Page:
Cars that are lighter, faster and more fuel-efficient

There are many reasons to make a car lighter including power-to-weight ratio that makes you go faster and have more fun. Another reason would be less costly if you are taking parts out of the vehicle. The number one reason to make cars lighter these days is for fuel-efficiency. Car companies are under siege to build cars with better miles per gallon (mpg).

The Consumer Federation of America (CFA) released a new analysis of government crash tests showing that today’s tougher, lighter-weight, more fuel-efficient vehicles are also safer.

“Our government’s crash tests provide unequivocal evidence that mileage has improved along with safety,” said CFA Executive Director Jack Gillis. “For the Trump Administration to base any part of the fuel economy rollback on safety concerns is flat-out wrong and completely ignores the facts that they, themselves, have produced.”

CFA looked at all 24 of the 2018 models that the National Highway Traffic Safety Administration (NHTSA) crash-tested that had a crash test for the previous model. They found that 17 models weighed less and had better fuel-efficiency than the previously crash-tested vehicles. Of those lighter vehicles, NHTSA gave 9 of the 14 the same crash test rating as the previous version, and eight more actually received better crash test ratings.

cfa_epa Cars that are lighter, faster and more fuel-efficient Auto industry news

*Difference in weight of the current model from the previously crash tested model.
** MPG change between the exact two models tested. In most cases, other versions of the vehicle had greater improvements in fuel economy.
Source: EPA and NHTSA

The research concluded that, based on NHTSA’s own 2018 crash test results, 23 of the 24 models had better fuel efficiency. There was not a vehicle that got a lower safety rating, but ten cars that got better ratings.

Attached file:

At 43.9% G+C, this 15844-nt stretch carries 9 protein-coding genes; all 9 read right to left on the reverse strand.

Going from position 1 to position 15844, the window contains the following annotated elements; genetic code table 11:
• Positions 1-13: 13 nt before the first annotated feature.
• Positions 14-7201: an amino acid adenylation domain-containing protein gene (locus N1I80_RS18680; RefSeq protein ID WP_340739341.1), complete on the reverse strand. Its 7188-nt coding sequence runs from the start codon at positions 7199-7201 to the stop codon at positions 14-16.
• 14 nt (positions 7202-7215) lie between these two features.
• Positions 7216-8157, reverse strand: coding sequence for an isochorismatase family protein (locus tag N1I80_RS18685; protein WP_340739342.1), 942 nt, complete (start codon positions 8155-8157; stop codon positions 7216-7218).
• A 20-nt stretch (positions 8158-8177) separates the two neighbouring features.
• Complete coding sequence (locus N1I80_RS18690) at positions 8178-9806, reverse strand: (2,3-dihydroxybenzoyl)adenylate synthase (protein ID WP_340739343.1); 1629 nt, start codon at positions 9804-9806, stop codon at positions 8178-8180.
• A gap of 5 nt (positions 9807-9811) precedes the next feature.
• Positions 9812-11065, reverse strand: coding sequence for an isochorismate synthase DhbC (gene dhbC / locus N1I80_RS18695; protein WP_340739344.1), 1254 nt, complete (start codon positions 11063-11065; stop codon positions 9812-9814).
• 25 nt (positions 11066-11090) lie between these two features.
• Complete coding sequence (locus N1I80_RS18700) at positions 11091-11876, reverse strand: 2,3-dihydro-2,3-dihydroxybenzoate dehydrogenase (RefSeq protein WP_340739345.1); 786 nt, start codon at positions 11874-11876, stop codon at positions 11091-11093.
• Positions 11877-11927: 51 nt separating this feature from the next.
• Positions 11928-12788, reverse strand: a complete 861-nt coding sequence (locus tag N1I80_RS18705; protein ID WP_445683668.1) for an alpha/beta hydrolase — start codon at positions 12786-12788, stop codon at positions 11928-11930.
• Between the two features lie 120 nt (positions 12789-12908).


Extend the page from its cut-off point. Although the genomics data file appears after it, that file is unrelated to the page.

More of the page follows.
Reducing Weight and Improving MPGs Does Not Degrade Safety. CFA reports that as Fuel Efficiency Increases, So Have Critical Vehicle Safety Features:

* The Ford F-150 decreased its weight by 12.3%, increased its fuel economy by almost 6%, and the government IMPROVED its crash test rating from 4 to 5 stars.

* The Mazda CX-9 decreased its weight by 6%, increased its fuel economy by over 21%, and the government IMPROVED its crash test rating from 4 to 5 stars.

* The Audi Q5 decreased its weight, increased its fuel economy by almost 14%, and the government IMPROVED its crash test rating from 4 to 5 stars.

* The Lincoln Navigator decreased its weight, increased its fuel economy by over 26%, and the government IMPROVED its crash test rating from 4 to 5 stars.

In addition to crash tests, CFA also examined 17 critical safety features and found that all of the 2018 models increased the number of safety features available by an average of 2.4 — clearly showing that today’s vehicles are safer and more fuel efficient.

Of these 24 vehicles, all but one increased their fuel efficiency and every one had equal or better crash tests and more safety features than the previously crash-tested version of the vehicle.

By | 2018-10-26T08:15:12+00:00 October 25th, 2018|Categories: Auto industry news|Tags: |0 Comments

About the Author:

Lou Ann Hammond is the CEO of Carlist and Driving the Nation. She is the co-host of Real Wheels Washington Post carchat every Friday morning and is the Automotive, energy correspondent for The John Batchelor Show and a Contributor to Automotive Electronics magazine headquartered in Korea. Hammond is a founding member of the Women's World Car of the Year #WWCOTY, and the Concept Car of the Year, and former member of the North American Car and Truck of the Year #NACTOY. She is a guest contributor for Via Corsa magazine and Vicarious magazine.

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